SHAWNEE—The next generation of worship leaders learned to glorify God with their musical gifts at Resonate Worship Arts Camp at OBU June 26-30.
Resonate, sponsored by the Baptist General Convention of Oklahoma worship and music office, is a leadership camp for high school students, selected by their pastors, who have a special gift for leading worship. There were 115 participants this year, which makes it the largest year of the three-year-old camp.
The name “Resonate” is based on 1 Thess. 1:8. “For the Word of God has sounded forth from you . . . every place your faith toward God has gone forth, so that we have no need to say anything!”
Kenneth Gabrielse, dean of the OBU School of Fine Arts, and founder/co-sponsor of the camp, said that verse was chosen because the songs they sing and the words they say are not their own.
“We personally don’t have a reason to say anything,” Gabrielse said. “It’s the Lord who gives us a song, gives us a word. He has a reason to say something. We’re supposed to resound that.”
Students participated in either a large orchestra or worship choir, depending on where they are gifted. They could also choose from several different smaller groups that related to their specific skill. These groups focused on drama, piano, songwriting, drums, sound, media technology and more, and were taught by adult worship leaders. All groups aimed to instill leadership values in students.
Ashlyn Pine, a student from Newcastle, said the instruction she received in voice gave her more confidence. She usually sings in a praise band on Wednesday nights at her church, but said this camp “makes me want to sing by myself more at church, because I don’t really do that.”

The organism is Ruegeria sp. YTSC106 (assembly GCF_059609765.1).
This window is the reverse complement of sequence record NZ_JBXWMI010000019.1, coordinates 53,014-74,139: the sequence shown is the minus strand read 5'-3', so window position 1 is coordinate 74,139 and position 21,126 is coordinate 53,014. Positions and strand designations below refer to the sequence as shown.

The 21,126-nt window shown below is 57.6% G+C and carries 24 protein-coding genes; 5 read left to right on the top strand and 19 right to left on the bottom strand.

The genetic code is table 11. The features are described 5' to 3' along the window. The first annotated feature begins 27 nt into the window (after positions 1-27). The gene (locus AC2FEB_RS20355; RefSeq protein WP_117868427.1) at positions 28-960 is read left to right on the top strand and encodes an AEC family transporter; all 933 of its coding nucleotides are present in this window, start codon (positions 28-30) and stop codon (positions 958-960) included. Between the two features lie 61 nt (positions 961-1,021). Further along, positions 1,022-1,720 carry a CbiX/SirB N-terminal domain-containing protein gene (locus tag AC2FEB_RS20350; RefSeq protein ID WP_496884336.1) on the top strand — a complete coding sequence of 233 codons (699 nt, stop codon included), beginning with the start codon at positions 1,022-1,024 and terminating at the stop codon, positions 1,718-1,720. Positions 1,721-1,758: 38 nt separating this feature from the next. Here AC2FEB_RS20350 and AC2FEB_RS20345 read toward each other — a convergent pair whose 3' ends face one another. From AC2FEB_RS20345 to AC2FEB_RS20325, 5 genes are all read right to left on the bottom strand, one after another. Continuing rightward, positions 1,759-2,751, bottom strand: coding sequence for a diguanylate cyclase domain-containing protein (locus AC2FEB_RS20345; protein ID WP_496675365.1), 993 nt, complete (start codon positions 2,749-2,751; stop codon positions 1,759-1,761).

Confidence in being a leader is what students should take away from the camp, according to Kat Hunter, who is on staff at Resonate and just graduated from OBU with a degree in music. She said she wants students to learn to “use their talents for God’s glory. This camp is to help them grow that talent and encourage them.”
In addition to sessions specifically related to musical skills, students participated in larger worship and preaching sessions every morning and evening. Alex Jones, a recent graduate of Elk City High School, said he enjoys seeing everyone worship in the services because he gets to see how they worship when they are not onstage.
“The Bible says worship is like a sacrifice,” Jones said. “And these people definitely know how to give whenever they worship. It’s cool.”
Students were able to take away many things from Resonate, ranging from how to have proper posture when they sing to how to center their life on Christ. But ultimately, the staff hopes students will learn how to use their gifts for God’s glory. Gabrielse wants Resonate to grow in the coming years to train the next generation of worship leaders to have a large impact for the kingdom.